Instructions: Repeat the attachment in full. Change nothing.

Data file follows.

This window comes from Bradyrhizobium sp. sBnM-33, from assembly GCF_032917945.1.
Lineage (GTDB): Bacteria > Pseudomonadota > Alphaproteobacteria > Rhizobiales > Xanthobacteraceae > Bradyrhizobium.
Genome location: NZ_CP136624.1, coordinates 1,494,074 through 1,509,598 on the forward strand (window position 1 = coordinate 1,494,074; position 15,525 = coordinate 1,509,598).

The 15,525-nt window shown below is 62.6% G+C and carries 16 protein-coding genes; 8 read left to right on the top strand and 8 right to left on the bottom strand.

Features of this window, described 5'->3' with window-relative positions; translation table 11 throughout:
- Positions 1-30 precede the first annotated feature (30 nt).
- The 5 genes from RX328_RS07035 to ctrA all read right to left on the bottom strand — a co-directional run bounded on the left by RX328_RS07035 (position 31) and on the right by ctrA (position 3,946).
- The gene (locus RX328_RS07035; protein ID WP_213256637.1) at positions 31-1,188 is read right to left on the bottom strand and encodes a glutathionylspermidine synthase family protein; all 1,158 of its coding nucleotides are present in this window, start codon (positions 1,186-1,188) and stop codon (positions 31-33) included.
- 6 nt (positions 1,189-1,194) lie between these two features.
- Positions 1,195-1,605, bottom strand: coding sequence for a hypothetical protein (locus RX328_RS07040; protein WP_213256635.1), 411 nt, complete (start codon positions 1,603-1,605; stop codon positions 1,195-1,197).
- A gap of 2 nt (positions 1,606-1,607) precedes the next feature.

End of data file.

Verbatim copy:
This window comes from Bradyrhizobium sp. sBnM-33, from assembly GCF_032917945.1.
Lineage (GTDB): Bacteria > Pseudomonadota > Alphaproteobacteria > Rhizobiales > Xanthobacteraceae > Bradyrhizobium.
Genome location: NZ_CP136624.1, coordinates 1,494,074 through 1,509,598 on the forward strand (window position 1 = coordinate 1,494,074; position 15,525 = coordinate 1,509,598).

The 15,525-nt window shown below is 62.6% G+C and carries 16 protein-coding genes; 8 read left to right on the top strand and 8 right to left on the bottom strand.

Features of this window, described 5'->3' with window-relative positions; translation table 11 throughout:
- Positions 1-30 precede the first annotated feature (30 nt).
- The 5 genes from RX328_RS07035 to ctrA all read right to left on the bottom strand — a co-directional run bounded on the left by RX328_RS07035 (position 31) and on the right by ctrA (position 3,946).
- The gene (locus RX328_RS07035; protein ID WP_213256637.1) at positions 31-1,188 is read right to left on the bottom strand and encodes a glutathionylspermidine synthase family protein; all 1,158 of its coding nucleotides are present in this window, start codon (positions 1,186-1,188) and stop codon (positions 31-33) included.
- 6 nt (positions 1,189-1,194) lie between these two features.
- Positions 1,195-1,605, bottom strand: coding sequence for a hypothetical protein (locus RX328_RS07040; protein WP_213256635.1), 411 nt, complete (start codon positions 1,603-1,605; stop codon positions 1,195-1,197).
- A gap of 2 nt (positions 1,606-1,607) precedes the next feature.